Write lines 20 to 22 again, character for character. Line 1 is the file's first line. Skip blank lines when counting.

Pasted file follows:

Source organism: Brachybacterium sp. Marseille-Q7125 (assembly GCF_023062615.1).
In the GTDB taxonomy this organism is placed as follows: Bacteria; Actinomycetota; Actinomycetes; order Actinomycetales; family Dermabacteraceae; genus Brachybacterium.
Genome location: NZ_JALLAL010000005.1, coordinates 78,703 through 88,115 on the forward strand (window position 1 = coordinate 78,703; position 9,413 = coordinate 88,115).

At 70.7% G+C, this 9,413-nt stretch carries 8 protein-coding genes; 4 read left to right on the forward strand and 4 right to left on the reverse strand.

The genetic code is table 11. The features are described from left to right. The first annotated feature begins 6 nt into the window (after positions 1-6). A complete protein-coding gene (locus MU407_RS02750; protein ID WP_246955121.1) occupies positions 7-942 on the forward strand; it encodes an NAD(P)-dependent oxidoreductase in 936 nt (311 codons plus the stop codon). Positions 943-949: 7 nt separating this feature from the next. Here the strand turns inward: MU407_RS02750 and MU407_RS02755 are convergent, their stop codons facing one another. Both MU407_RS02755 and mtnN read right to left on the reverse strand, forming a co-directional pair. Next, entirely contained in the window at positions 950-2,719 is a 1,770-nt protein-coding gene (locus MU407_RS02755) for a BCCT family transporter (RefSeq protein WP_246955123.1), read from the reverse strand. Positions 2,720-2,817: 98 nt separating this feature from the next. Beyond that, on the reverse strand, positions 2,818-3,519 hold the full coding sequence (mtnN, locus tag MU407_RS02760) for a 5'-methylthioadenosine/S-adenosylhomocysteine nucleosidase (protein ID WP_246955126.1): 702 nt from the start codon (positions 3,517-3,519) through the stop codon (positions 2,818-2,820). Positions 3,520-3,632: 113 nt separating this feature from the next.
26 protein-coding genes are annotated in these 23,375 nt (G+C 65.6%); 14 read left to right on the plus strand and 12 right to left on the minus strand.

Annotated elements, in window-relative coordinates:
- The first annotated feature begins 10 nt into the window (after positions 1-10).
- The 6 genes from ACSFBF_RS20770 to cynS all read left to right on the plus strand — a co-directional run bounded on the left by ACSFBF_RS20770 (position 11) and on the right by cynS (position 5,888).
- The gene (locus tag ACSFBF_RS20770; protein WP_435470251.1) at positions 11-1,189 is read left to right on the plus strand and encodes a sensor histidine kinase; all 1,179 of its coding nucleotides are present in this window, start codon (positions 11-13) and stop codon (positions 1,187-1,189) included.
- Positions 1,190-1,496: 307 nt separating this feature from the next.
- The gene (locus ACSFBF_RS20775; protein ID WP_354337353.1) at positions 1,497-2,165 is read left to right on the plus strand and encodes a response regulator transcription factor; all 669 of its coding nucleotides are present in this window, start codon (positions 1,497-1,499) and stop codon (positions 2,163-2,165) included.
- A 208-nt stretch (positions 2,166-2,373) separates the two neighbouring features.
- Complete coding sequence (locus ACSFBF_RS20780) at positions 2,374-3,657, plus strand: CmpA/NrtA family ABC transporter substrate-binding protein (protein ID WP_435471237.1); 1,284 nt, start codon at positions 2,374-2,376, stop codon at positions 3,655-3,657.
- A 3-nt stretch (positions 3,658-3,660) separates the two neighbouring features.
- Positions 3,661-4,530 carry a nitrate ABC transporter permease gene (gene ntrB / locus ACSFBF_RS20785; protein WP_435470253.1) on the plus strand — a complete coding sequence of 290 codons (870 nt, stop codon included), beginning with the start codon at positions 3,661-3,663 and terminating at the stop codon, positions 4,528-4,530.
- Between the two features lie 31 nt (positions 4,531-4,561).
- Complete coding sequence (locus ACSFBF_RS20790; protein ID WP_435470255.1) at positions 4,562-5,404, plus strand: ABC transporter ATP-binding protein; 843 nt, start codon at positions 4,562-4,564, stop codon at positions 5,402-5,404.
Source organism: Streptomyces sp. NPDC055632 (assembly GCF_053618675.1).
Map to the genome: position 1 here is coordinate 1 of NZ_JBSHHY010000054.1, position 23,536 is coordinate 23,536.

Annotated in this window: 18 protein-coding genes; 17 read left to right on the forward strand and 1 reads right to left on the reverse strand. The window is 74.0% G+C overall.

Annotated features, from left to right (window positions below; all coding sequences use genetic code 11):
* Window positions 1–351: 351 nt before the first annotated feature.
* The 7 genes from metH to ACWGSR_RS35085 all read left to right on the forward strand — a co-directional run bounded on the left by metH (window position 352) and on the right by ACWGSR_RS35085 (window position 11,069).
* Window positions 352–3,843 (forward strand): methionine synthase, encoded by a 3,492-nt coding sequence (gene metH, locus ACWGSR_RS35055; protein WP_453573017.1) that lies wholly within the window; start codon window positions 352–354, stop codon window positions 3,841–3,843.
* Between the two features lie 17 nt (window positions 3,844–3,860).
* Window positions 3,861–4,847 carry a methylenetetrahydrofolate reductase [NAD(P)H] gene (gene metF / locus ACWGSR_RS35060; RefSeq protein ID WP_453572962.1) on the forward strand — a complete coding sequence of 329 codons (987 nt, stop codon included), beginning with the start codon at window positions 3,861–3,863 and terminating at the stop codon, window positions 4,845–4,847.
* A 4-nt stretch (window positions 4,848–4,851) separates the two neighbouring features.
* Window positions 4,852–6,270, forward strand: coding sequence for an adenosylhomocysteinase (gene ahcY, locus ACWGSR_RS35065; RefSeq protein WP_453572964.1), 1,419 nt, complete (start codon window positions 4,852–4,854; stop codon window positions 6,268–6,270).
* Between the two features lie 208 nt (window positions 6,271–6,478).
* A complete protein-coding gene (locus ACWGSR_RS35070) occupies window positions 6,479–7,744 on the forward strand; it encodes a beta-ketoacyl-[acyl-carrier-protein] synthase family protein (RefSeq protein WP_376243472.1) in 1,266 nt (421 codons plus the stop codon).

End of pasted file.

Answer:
Map to the genome: position 1 here is coordinate 1 of NZ_JBSHHY010000054.1, position 23,536 is coordinate 23,536.

Annotated in this window: 18 protein-coding genes; 17 read left to right on the forward strand and 1 reads right to left on the reverse strand. The window is 74.0% G+C overall.

Annotated features, from left to right (window positions below; all coding sequences use genetic code 11):